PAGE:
As any economist knows, or should do, economic growth policies in an open economy do not work unless one’s trading partners follow suit, otherwise the growth impulse leaks out.

Hence, on the question of democratic self-government, in economics and other important questions it is necessary to be part of the EU. And also because we are not like Norway or Switzerland because we do not have strong good exports.

Compared to when the UK joined the EU, we have lost two thirds of our manufacturing base. The UK has many weaknesses that have developed as a consequence of free and open markets and is far less self-sufficient, or not at all, in all major categories.

The UK is a far less well-rounded economy than forty years ago.

It survives as well as it does only because of international interest and support in the UK. A retreat into home waters will only expose its chronic state mercilessly.

This was not a consequence of joining, of course, but of indifference by banks (who grew their property lending in the same period from 10% against property to 70%) and by governments to physical trade and manufacturing in favour of services or abstract policy-making in general.

The problem of an economy reliant on services net exports to finance the current account is that this is essentially a mostly balanced two-way trade that follows financial markets or follows good trade and FDI flows.

Financial services are mainly finely balanced i.e. it is hard to gain a large sustainable surplus, not least when the UK end (in London’s markets) is dominated by foreign banks many of whom are EU and they and the US firms will if they wish or feel obliged to de-camp a lot of their activity to inside EU and that is merely inevitable.

Oxford Economics, PwC and Treasury grossly under-estimate the medium term disaster (a decade’s worth) that the UK economy will experience including sterling crash without much compensation in stock market equity prices.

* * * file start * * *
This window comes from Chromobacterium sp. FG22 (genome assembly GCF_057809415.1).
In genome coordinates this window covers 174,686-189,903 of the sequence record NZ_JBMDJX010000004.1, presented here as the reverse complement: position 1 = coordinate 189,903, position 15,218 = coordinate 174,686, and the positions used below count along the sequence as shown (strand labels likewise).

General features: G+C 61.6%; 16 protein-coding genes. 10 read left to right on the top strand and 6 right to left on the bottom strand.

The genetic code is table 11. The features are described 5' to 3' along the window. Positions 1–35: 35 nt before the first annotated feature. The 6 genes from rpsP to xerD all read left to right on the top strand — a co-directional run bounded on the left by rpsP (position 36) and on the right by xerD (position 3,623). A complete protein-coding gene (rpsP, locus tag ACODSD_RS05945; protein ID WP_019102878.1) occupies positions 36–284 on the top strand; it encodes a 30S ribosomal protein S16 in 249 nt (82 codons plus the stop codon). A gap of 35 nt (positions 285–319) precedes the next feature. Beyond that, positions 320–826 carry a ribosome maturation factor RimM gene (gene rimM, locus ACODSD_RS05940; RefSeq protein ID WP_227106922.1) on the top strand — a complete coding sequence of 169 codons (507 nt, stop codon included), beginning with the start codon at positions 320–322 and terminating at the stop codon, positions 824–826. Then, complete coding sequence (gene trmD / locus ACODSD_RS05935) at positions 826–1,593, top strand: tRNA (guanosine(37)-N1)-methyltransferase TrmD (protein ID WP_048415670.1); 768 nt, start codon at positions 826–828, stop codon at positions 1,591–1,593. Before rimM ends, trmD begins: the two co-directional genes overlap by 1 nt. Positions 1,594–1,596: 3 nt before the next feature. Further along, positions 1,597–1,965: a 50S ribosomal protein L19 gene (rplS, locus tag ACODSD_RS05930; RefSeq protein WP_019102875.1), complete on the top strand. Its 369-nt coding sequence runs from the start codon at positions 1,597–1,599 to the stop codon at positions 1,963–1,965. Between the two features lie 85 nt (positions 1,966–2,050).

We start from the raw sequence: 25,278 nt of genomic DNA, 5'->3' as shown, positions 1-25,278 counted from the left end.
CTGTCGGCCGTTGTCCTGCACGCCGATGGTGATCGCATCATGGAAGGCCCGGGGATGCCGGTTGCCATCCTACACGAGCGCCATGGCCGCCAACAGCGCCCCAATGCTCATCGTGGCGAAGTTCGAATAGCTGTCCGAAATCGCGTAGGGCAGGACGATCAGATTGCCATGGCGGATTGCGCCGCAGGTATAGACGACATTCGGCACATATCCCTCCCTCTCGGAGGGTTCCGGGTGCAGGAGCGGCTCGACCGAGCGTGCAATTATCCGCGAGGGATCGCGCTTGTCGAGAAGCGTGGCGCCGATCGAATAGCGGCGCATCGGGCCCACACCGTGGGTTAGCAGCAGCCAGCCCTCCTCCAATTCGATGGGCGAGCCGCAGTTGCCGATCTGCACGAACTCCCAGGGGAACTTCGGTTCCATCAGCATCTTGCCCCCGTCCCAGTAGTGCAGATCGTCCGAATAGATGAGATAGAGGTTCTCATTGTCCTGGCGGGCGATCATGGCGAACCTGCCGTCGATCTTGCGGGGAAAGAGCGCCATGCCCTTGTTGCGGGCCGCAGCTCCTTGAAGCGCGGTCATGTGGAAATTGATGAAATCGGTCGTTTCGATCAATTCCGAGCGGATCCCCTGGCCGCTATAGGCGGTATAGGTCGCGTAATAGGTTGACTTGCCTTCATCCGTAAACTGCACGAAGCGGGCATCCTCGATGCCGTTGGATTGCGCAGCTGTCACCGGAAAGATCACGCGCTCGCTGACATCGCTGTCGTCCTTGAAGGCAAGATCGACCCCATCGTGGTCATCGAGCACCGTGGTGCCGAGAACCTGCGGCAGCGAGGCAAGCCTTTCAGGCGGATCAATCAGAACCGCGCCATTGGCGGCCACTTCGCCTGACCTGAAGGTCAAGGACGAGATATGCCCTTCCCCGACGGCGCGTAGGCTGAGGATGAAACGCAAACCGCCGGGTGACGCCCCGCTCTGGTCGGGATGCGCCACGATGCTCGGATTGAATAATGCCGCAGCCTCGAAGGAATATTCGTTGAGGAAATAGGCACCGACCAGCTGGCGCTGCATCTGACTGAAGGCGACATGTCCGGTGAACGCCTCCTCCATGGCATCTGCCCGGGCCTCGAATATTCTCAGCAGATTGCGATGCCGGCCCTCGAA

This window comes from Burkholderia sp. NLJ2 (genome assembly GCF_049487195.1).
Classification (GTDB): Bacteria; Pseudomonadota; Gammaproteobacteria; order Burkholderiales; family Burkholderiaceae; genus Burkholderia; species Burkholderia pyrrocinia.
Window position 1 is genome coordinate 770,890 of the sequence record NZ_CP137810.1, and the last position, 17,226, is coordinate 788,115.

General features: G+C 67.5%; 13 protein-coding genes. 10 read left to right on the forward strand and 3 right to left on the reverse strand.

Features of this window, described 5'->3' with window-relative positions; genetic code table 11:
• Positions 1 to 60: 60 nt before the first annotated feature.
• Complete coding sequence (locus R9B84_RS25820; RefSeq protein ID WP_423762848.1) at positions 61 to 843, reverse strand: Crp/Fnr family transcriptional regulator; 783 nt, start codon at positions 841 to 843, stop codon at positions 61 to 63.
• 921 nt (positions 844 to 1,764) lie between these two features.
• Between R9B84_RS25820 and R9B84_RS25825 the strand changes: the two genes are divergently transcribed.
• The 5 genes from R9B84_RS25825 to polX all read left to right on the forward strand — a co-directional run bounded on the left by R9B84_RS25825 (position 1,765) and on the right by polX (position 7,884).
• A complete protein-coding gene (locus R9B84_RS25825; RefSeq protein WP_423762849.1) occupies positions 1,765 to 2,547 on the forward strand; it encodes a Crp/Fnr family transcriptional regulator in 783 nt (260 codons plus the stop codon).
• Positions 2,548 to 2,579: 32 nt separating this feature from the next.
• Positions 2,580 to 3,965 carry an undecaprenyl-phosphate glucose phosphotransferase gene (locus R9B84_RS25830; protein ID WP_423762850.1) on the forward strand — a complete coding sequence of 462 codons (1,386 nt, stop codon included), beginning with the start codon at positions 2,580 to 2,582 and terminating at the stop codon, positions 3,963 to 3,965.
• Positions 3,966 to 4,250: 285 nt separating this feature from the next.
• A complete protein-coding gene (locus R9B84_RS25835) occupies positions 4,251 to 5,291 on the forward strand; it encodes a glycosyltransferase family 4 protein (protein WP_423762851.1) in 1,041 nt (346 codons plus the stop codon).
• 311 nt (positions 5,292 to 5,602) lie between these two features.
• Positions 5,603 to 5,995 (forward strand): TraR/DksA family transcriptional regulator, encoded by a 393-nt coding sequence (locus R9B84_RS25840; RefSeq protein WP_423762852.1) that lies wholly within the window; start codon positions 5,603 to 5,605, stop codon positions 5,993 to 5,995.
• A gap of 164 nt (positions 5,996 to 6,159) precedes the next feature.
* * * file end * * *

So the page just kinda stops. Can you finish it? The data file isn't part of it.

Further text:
For some there will be a boon in the UK becoming even more of a devil-take-the-hindmost desperate tax haven for dodgy money and in Central London property (per sterling prices only) and other dispensations to attract private harder currency inflows.

After a recession plus the EU Brexit price (inevitably a high one that EU will exert again out of political necessity to make leaving expensive) there will be a settling down in a structurally changed economy and back to some normal rhythms.

But Obama and others are surely correct in assuming the UK status in the world will be diminished and politically there will be a long period of UK politics fighting further internal break-up plus all the issues around the next recession and unemployment etc. and therefore mainly a domestic focus of a battling that spirals around the “we ourselves alone” mentality.

That can appeal to some people as a desirable outcome and similar to the collapse Scotland would experience if it left the UK. All this is not about a machine and whether the economics machine should go on as before but a matter of how Europe will see the UK and what that means for trade and every other kind of international intercourse.

The UK will be made to pay for its insult and disparagement of what was the greatest thing to emerge out of World War II.

EU. like every governmental system, is a curate’s egg and may it always continue so, otherwise we don’t have strong politics. Without healthy politics the UK breaks up and when politics are especially feeble we get war.

The UK, like others, became driven by ideological trust in broad principles, of which the democratic deficit is but one. In consequence the UK abandoned targeted planning industry by industry and we would have to return to that.

There would need to be a revival of the equivalent of economic central planning if the UK is to trade its way out of the Brexit corner it would find itself in and then forget all the nonsense about EU red tape. We’ll be milling it ourselves in giant bales.

Robert McDowell is a banking consultant and economist and founder and patron of Summerhall Press

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